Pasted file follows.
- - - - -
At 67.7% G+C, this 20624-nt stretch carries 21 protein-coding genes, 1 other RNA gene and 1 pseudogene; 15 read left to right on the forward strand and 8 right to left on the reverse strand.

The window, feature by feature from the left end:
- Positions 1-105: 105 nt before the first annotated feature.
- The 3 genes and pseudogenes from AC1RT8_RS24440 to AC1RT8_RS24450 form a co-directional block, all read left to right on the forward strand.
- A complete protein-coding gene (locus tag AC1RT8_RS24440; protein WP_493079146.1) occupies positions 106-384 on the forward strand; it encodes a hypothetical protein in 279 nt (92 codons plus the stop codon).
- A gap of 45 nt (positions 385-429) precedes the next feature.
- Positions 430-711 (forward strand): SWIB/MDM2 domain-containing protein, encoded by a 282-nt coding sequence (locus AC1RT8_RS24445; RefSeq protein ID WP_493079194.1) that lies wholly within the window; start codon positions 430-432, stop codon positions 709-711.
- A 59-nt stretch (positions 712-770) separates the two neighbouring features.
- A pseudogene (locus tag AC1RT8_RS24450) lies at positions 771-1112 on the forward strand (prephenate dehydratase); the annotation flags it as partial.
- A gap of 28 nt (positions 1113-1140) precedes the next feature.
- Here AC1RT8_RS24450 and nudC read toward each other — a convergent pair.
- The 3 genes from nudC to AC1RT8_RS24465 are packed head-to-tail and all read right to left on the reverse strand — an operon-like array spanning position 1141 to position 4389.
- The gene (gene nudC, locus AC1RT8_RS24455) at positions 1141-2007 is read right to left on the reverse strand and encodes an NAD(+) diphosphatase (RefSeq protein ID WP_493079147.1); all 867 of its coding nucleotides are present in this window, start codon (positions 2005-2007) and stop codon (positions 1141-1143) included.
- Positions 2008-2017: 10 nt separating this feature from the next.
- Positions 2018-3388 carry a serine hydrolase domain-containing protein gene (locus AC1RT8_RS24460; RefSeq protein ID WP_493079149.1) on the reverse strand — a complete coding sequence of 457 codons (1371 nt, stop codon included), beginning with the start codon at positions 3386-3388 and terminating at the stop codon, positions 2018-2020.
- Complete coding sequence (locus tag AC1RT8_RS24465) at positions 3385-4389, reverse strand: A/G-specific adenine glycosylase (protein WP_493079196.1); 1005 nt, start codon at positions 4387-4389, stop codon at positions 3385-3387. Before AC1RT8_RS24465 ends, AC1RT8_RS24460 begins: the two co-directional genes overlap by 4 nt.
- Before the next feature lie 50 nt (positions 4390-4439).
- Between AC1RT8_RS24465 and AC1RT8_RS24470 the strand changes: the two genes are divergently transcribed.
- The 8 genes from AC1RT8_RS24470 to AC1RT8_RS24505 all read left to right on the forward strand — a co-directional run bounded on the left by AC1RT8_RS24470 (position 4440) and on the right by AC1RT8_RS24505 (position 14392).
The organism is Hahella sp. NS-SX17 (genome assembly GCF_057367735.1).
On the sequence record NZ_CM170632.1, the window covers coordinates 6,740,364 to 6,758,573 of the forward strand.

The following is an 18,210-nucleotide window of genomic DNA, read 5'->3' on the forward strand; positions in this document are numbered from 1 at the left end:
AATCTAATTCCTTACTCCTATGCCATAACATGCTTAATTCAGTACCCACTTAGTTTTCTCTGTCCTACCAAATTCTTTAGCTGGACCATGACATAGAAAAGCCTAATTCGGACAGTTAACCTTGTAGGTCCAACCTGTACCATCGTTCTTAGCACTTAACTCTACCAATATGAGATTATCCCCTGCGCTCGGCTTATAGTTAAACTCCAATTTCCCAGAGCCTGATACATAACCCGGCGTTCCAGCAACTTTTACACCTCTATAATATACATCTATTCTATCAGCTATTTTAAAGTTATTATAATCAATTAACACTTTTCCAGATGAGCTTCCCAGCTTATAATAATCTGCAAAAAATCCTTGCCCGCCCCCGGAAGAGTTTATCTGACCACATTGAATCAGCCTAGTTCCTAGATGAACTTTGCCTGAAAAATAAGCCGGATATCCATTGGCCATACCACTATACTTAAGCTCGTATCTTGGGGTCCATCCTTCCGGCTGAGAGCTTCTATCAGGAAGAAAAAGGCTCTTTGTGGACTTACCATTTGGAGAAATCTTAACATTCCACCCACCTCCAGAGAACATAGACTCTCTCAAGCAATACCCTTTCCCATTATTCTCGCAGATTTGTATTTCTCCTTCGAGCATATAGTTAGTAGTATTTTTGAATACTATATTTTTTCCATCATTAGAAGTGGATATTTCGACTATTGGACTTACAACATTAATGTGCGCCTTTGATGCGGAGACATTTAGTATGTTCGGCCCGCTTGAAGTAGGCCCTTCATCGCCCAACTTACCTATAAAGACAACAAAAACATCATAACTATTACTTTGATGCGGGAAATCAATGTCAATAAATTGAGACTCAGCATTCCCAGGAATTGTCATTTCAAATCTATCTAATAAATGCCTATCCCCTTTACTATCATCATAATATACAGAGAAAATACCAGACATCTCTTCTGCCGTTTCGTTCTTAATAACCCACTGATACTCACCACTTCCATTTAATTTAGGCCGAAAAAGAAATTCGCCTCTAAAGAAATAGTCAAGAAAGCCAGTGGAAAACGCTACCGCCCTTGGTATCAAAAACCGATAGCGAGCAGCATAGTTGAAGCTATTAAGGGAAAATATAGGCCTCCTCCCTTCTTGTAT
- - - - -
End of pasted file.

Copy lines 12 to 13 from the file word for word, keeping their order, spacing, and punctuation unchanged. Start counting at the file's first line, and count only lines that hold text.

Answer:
- The 3 genes from nudC to AC1RT8_RS24465 are packed head-to-tail and all read right to left on the reverse strand — an operon-like array spanning position 1141 to position 4389.
- The gene (gene nudC, locus AC1RT8_RS24455) at positions 1141-2007 is read right to left on the reverse strand and encodes an NAD(+) diphosphatase (RefSeq protein ID WP_493079147.1); all 867 of its coding nucleotides are present in this window, start codon (positions 2005-2007) and stop codon (positions 1141-1143) included.